Why talking about our identities, including our diseases, matters

Don't 'other' us because we're living with cystic fibrosis, or for any reason

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by Kristin Entler |

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In fourth grade science, we were learning about the research process, starting with the brainstorming stage. My class was assigned to pick a topic from our textbook and report on it, complete with a short oral presentation. I pitched a project on cystic fibrosis (CF).

An often-outspoken classmate piped up, “That’s cheating!” His argument was that, as a CF patient, I already knew “everything” about the disease, so my taking on that topic wasn’t fair. But he also said something that’s been bouncing around in my head ever since: that I always make everything about my disease.

Maybe if this were a one-off sentiment, it wouldn’t replay in my memories whenever shame starts to bubble up in my stomach. Or in moments when I feel the need to speak up and advocate for myself in social settings — for my peers to wear a mask to protect me from potential asymptomatic spread of COVID-19, for example.

But looking back on that moment, I now realize that my classmate was a mouthpiece for the same societal accusation I’ve been fending off my entire life. Kids have a perceptive ability to say the quiet part out loud, and I now see that this kid was parroting the same -isms we see aimed at all the identities under attack today by lawmakers and others in the United States.

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Admittedly, my classmate was a little bit right that picking to write about cystic fibrosis was cheating. While I watched my peers struggle to piece together the logic of genetic Punnett squares, I excelled at them. For the first time in my little life, there was an explanation for the question I’d always asked about myself: Why am I like this?

I’d been taught by my doctors and parents that I had a genetic, recessive disease. But my work with Punnett squares, where I drew elementary-level 4×4 grids to show the chance any individual child would have blue eyes, for instance, showed me for the first time how random chance helped create the mutations that have made me different from my abled-bodied peers.

But that kid in my class was also wrong for saying what he did. It’s not like I was the only one picking a topic based on my experience. My best friend that month, obsessed with dolphins, was writing a report about whales from the chapter on ocean life. The boy I had a crush on was brainstorming about the skeletal system because he played sports, which caused a lot of broken bones.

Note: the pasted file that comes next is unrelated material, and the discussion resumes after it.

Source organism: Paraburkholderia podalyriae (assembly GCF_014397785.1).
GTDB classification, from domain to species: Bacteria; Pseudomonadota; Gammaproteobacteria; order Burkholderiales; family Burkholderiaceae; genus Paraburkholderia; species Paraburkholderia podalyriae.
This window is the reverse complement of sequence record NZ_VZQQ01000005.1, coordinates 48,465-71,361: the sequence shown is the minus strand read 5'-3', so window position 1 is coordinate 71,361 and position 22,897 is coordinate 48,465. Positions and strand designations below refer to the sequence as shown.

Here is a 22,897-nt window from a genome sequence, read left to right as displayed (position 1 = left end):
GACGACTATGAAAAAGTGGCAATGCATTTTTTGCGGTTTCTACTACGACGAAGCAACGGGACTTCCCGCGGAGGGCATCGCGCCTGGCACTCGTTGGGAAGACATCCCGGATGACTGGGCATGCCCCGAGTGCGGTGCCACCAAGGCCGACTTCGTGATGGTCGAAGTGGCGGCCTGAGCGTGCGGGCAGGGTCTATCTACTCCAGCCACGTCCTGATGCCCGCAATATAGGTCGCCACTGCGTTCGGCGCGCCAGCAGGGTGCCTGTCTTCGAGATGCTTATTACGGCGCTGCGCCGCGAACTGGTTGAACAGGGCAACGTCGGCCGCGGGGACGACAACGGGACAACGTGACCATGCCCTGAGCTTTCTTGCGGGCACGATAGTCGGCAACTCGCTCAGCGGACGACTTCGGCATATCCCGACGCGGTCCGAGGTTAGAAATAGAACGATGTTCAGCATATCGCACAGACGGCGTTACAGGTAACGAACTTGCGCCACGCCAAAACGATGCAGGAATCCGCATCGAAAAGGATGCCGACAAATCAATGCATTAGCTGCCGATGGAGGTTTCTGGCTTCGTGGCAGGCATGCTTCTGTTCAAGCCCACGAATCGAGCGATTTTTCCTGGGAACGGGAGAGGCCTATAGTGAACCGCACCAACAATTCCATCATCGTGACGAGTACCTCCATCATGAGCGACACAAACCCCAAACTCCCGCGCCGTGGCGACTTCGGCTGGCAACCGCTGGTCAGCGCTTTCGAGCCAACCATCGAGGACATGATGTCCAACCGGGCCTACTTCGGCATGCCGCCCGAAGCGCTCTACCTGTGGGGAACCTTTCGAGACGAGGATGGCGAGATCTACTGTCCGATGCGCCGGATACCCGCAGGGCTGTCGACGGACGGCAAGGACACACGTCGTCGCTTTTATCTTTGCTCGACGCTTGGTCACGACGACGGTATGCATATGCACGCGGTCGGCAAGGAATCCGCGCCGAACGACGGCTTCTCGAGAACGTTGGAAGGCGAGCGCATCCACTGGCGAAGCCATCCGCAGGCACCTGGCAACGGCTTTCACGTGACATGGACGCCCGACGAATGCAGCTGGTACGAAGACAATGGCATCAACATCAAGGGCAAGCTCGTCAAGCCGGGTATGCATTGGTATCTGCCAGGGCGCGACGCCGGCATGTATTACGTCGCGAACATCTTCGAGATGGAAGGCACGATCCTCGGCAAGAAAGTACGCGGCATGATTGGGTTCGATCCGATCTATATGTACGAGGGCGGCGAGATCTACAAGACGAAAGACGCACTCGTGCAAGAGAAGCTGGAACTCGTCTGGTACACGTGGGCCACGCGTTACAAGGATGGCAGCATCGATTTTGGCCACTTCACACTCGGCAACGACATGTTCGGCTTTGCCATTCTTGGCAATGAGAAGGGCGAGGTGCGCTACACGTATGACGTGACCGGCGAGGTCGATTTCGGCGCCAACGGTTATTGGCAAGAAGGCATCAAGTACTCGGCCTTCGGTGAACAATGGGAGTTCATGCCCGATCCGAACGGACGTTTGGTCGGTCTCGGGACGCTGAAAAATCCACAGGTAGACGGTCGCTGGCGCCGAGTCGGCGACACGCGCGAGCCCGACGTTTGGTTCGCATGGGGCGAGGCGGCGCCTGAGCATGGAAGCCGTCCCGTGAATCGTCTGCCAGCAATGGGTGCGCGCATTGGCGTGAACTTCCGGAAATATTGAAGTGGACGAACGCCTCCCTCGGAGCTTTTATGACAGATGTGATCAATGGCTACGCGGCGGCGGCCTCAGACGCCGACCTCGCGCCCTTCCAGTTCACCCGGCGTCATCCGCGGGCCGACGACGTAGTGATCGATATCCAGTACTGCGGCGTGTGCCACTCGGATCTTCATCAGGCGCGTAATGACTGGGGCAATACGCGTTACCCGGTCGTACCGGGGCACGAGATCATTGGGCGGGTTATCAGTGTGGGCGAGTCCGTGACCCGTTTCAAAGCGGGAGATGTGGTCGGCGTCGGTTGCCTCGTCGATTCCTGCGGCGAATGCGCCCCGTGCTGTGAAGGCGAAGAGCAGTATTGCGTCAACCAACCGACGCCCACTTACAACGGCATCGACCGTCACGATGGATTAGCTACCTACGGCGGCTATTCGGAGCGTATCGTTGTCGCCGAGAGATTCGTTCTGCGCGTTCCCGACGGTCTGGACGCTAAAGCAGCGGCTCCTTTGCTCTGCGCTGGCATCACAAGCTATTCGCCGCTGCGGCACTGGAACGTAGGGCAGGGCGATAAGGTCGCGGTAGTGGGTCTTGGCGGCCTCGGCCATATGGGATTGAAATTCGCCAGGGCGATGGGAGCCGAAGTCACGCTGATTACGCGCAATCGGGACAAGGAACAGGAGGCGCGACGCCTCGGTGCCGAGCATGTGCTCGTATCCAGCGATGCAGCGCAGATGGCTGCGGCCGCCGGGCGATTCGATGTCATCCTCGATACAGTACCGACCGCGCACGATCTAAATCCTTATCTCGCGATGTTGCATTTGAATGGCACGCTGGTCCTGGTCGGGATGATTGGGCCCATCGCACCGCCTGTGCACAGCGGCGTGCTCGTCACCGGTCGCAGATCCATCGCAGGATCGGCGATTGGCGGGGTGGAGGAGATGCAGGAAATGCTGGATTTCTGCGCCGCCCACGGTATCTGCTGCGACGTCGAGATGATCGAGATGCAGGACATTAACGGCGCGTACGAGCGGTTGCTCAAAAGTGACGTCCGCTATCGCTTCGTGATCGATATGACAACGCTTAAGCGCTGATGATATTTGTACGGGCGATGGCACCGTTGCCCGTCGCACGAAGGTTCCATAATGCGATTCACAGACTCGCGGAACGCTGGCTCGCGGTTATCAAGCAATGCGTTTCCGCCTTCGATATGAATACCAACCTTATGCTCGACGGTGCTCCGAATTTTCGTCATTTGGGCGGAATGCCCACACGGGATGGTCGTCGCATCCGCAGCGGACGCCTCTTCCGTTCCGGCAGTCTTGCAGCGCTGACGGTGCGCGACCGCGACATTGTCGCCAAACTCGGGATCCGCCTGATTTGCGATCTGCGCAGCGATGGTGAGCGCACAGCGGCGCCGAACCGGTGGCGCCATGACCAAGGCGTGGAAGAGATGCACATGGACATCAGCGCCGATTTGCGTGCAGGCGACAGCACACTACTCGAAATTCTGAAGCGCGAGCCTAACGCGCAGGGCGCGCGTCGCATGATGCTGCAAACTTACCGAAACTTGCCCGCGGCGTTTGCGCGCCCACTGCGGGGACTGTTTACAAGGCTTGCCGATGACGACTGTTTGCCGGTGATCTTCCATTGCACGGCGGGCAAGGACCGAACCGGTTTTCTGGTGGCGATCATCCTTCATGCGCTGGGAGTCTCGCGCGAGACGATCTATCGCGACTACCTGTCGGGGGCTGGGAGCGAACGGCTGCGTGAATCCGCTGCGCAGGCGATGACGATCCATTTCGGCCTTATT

Today, as someone who writes regularly about life with CF, I suppose I could still be accused of making everything about my disease. But what that accusation ignores is that everything in my life is infused with my disease, whether I want it to be or not. I don’t choose to get short of breath when I walk to campus, after all. I didn’t choose a diabetes diagnosis at 12 years old, or years of prednisone treatments that have had lasting effects both inside my body and out.

It should go without saying, of course, that all lives are worthy of advocacy and protection. Black lives matter. Trans rights are human rights. My disabled body is worth protecting.

But as long as people think we choose to live in bodies that society deems unworthy, or that anyone would choose to be capital-O-Othered in a way that inspires people to make laws and rules that put us in real life-or-death danger, we’ll have no choice but to tell our truth until enough people recognize that our existences are perhaps common enough to be considered a type of normal.

Note: Cystic Fibrosis News Today is strictly a news and information website about the disease. It does not provide medical advice, diagnosis, or treatment. This content is not intended to be a substitute for professional medical advice, diagnosis, or treatment. Always seek the advice of your physician or other qualified health provider with any questions you may have regarding a medical condition. Never disregard professional medical advice or delay in seeking it because of something you have read on this website. The opinions expressed in this column are not those of Cystic Fibrosis News Today or its parent company, BioNews, and are intended to spark discussion about issues pertaining to cystic fibrosis.


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